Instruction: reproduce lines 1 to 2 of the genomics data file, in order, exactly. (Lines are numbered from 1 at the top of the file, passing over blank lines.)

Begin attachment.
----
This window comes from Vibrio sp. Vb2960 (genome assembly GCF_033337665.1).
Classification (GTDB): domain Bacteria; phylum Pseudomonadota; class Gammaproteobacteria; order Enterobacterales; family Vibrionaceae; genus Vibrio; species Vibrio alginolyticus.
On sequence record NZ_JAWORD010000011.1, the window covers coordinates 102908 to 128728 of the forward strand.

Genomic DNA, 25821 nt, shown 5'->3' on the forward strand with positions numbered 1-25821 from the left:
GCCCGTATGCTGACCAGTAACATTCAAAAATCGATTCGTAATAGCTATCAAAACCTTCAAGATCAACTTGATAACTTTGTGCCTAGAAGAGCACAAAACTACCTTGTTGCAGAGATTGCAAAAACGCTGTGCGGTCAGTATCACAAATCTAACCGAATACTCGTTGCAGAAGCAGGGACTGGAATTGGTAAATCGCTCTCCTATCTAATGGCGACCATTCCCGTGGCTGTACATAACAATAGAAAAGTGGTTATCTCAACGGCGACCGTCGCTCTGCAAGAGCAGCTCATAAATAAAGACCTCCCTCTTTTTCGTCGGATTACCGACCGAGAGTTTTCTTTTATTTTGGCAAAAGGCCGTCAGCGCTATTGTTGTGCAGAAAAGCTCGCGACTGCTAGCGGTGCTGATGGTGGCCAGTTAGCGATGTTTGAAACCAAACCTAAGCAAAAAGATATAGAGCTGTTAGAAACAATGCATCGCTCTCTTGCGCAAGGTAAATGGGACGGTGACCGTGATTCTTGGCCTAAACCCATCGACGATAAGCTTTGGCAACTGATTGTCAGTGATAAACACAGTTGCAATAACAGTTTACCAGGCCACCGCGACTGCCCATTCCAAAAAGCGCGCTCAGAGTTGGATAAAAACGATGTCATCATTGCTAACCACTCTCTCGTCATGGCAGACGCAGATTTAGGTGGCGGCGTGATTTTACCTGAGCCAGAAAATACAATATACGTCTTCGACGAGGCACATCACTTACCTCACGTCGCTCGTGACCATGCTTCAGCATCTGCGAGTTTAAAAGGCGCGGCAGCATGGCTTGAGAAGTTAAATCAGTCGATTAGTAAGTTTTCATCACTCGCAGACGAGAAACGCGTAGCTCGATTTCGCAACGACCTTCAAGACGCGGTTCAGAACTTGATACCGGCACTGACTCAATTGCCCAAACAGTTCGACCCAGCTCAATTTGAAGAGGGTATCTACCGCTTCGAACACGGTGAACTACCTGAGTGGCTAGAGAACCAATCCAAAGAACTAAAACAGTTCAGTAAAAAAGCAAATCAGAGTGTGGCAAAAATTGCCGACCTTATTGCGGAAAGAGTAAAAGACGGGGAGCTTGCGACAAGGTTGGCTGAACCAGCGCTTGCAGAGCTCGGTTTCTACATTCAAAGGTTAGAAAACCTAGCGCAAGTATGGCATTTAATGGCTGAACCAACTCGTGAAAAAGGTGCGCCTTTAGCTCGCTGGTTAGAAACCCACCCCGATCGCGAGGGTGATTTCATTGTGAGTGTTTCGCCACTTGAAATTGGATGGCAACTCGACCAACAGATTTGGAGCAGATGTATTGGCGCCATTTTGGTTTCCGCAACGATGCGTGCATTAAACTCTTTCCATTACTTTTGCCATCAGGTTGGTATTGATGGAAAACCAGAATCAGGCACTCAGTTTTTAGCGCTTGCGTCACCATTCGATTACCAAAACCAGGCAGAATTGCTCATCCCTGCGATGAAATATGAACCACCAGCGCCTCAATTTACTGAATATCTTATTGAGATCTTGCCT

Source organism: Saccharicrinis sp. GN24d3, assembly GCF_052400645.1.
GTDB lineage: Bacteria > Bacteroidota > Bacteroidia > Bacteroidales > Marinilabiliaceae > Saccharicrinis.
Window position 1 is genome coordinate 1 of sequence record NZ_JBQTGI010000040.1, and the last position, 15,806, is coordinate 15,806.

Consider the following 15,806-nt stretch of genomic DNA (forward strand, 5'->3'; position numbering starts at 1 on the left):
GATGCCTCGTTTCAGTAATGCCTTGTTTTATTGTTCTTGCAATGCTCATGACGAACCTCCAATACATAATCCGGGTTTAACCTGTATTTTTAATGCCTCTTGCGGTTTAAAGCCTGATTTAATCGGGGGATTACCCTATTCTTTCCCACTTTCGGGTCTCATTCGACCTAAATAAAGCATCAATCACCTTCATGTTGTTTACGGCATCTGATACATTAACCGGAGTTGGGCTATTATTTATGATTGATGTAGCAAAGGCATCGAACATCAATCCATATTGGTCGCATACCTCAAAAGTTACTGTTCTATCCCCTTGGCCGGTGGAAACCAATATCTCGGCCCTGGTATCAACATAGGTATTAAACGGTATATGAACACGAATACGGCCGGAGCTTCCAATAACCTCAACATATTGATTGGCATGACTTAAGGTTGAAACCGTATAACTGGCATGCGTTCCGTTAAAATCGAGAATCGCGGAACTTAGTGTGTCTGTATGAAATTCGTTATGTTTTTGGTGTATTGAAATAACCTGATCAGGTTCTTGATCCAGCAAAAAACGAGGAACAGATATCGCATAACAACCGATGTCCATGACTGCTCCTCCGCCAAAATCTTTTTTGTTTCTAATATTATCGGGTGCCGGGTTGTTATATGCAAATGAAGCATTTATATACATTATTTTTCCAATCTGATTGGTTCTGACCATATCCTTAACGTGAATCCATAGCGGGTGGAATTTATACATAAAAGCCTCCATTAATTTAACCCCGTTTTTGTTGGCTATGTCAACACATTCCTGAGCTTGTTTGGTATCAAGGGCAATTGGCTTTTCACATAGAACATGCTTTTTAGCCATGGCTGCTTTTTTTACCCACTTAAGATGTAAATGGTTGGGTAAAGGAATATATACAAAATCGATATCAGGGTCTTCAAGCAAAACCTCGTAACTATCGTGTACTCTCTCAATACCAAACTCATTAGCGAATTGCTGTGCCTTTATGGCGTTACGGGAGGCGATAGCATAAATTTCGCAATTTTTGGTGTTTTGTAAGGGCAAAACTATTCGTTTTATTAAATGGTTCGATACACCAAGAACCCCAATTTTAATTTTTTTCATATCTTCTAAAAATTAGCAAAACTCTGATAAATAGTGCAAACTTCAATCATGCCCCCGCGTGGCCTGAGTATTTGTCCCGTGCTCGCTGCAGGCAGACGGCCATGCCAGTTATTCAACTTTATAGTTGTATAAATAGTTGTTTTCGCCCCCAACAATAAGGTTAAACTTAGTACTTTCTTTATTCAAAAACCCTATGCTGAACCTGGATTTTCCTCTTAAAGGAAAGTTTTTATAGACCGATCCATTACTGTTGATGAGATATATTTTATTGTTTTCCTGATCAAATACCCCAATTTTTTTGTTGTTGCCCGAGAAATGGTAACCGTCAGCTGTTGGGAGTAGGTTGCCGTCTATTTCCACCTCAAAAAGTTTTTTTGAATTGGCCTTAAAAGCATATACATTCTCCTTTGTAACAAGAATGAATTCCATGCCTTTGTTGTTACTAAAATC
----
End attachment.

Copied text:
This window comes from Vibrio sp. Vb2960 (genome assembly GCF_033337665.1).
Classification (GTDB): domain Bacteria; phylum Pseudomonadota; class Gammaproteobacteria; order Enterobacterales; family Vibrionaceae; genus Vibrio; species Vibrio alginolyticus.